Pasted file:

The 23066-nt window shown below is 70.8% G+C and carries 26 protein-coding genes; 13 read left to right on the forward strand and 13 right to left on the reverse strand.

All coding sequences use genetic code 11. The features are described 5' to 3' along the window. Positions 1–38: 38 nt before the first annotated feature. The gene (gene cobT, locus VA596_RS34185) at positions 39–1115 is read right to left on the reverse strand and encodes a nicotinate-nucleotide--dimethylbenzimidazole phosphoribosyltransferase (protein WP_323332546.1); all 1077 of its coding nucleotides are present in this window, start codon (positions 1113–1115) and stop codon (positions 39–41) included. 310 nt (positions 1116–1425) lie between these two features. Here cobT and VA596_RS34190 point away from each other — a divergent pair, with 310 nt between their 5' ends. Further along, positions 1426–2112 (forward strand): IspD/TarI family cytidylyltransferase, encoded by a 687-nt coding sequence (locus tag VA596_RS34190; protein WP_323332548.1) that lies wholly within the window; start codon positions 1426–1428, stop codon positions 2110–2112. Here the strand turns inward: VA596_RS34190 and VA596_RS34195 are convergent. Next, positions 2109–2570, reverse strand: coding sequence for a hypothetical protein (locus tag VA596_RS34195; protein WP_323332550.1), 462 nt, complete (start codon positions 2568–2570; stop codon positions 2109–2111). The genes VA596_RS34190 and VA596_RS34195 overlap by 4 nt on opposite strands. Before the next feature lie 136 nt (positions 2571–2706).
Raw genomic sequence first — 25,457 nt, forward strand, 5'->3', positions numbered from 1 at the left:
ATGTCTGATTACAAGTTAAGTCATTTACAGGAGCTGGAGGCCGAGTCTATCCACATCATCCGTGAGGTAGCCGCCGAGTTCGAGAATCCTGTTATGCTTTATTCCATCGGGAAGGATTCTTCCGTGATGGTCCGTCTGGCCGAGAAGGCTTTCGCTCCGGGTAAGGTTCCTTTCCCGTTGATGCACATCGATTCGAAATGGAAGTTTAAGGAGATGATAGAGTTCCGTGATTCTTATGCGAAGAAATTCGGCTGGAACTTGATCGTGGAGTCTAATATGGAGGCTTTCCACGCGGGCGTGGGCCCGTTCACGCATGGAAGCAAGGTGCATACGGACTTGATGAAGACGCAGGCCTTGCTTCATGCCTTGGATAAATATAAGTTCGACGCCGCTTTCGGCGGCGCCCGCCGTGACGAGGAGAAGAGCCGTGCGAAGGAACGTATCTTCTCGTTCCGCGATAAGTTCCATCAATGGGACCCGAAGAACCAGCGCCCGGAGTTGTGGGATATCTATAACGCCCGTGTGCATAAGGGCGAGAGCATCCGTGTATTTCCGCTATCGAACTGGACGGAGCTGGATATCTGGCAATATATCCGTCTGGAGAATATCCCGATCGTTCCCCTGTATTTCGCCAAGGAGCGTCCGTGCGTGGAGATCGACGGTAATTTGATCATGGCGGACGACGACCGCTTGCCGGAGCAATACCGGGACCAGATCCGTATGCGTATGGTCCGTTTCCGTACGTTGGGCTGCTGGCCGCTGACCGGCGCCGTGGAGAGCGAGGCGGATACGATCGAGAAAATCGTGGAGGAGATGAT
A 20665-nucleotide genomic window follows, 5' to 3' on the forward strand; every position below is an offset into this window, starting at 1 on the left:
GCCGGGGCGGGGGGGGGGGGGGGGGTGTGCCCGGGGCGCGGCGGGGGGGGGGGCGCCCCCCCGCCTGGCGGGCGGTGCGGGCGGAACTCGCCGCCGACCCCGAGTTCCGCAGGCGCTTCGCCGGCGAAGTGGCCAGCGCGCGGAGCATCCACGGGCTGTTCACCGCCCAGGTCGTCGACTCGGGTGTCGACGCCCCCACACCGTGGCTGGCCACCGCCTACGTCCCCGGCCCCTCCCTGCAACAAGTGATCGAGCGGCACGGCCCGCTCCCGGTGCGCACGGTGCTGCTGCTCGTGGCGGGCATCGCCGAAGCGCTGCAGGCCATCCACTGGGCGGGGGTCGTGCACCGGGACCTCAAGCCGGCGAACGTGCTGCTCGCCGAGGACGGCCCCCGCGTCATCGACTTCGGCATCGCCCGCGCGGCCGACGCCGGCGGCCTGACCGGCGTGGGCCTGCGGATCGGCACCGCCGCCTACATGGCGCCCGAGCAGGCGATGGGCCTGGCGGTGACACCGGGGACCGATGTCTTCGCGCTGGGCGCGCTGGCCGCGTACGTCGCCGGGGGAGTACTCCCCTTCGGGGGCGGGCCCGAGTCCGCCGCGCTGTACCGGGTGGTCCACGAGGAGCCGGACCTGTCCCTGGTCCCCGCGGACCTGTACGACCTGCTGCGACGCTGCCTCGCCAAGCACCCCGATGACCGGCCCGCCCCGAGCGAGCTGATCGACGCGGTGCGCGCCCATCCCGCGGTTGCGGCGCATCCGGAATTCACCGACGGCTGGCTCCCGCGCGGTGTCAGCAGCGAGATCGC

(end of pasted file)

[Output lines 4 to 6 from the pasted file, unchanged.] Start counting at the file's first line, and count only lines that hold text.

ATGTCTGATTACAAGTTAAGTCATTTACAGGAGCTGGAGGCCGAGTCTATCCACATCATCCGTGAGGTAGCCGCCGAGTTCGAGAATCCTGTTATGCTTTATTCCATCGGGAAGGATTCTTCCGTGATGGTCCGTCTGGCCGAGAAGGCTTTCGCTCCGGGTAAGGTTCCTTTCCCGTTGATGCACATCGATTCGAAATGGAAGTTTAAGGAGATGATAGAGTTCCGTGATTCTTATGCGAAGAAATTCGGCTGGAACTTGATCGTGGAGTCTAATATGGAGGCTTTCCACGCGGGCGTGGGCCCGTTCACGCATGGAAGCAAGGTGCATACGGACTTGATGAAGACGCAGGCCTTGCTTCATGCCTTGGATAAATATAAGTTCGACGCCGCTTTCGGCGGCGCCCGCCGTGACGAGGAGAAGAGCCGTGCGAAGGAACGTATCTTCTCGTTCCGCGATAAGTTCCATCAATGGGACCCGAAGAACCAGCGCCCGGAGTTGTGGGATATCTATAACGCCCGTGTGCATAAGGGCGAGAGCATCCGTGTATTTCCGCTATCGAACTGGACGGAGCTGGATATCTGGCAATATATCCGTCTGGAGAATATCCCGATCGTTCCCCTGTATTTCGCCAAGGAGCGTCCGTGCGTGGAGATCGACGGTAATTTGATCATGGCGGACGACGACCGCTTGCCGGAGCAATACCGGGACCAGATCCGTATGCGTATGGTCCGTTTCCGTACGTTGGGCTGCTGGCCGCTGACCGGCGCCGTGGAGAGCGAGGCGGATACGATCGAGAAAATCGTGGAGGAGATGAT
A 20665-nucleotide genomic window follows, 5' to 3' on the forward strand; every position below is an offset into this window, starting at 1 on the left:
GCCGGGGCGGGGGGGGGGGGGGGGGTGTGCCCGGGGCGCGGCGGGGGGGGGGGCGCCCCCCCGCCTGGCGGGCGGTGCGGGCGGAACTCGCCGCCGACCCCGAGTTCCGCAGGCGCTTCGCCGGCGAAGTGGCCAGCGCGCGGAGCATCCACGGGCTGTTCACCGCCCAGGTCGTCGACTCGGGTGTCGACGCCCCCACACCGTGGCTGGCCACCGCCTACGTCCCCGGCCCCTCCCTGCAACAAGTGATCGAGCGGCACGGCCCGCTCCCGGTGCGCACGGTGCTGCTGCTCGTGGCGGGCATCGCCGAAGCGCTGCAGGCCATCCACTGGGCGGGGGTCGTGCACCGGGACCTCAAGCCGGCGAACGTGCTGCTCGCCGAGGACGGCCCCCGCGTCATCGACTTCGGCATCGCCCGCGCGGCCGACGCCGGCGGCCTGACCGGCGTGGGCCTGCGGATCGGCACCGCCGCCTACATGGCGCCCGAGCAGGCGATGGGCCTGGCGGTGACACCGGGGACCGATGTCTTCGCGCTGGGCGCGCTGGCCGCGTACGTCGCCGGGGGAGTACTCCCCTTCGGGGGCGGGCCCGAGTCCGCCGCGCTGTACCGGGTGGTCCACGAGGAGCCGGACCTGTCCCTGGTCCCCGCGGACCTGTACGACCTGCTGCGACGCTGCCTCGCCAAGCACCCCGATGACCGGCCCGCCCCGAGCGAGCTGATCGACGCGGTGCGCGCCCATCCCGCGGTTGCGGCGCATCCGGAATTCACCGACGGCTGGCTCCCGCGCGGTGTCAGCAGCGAGATCGC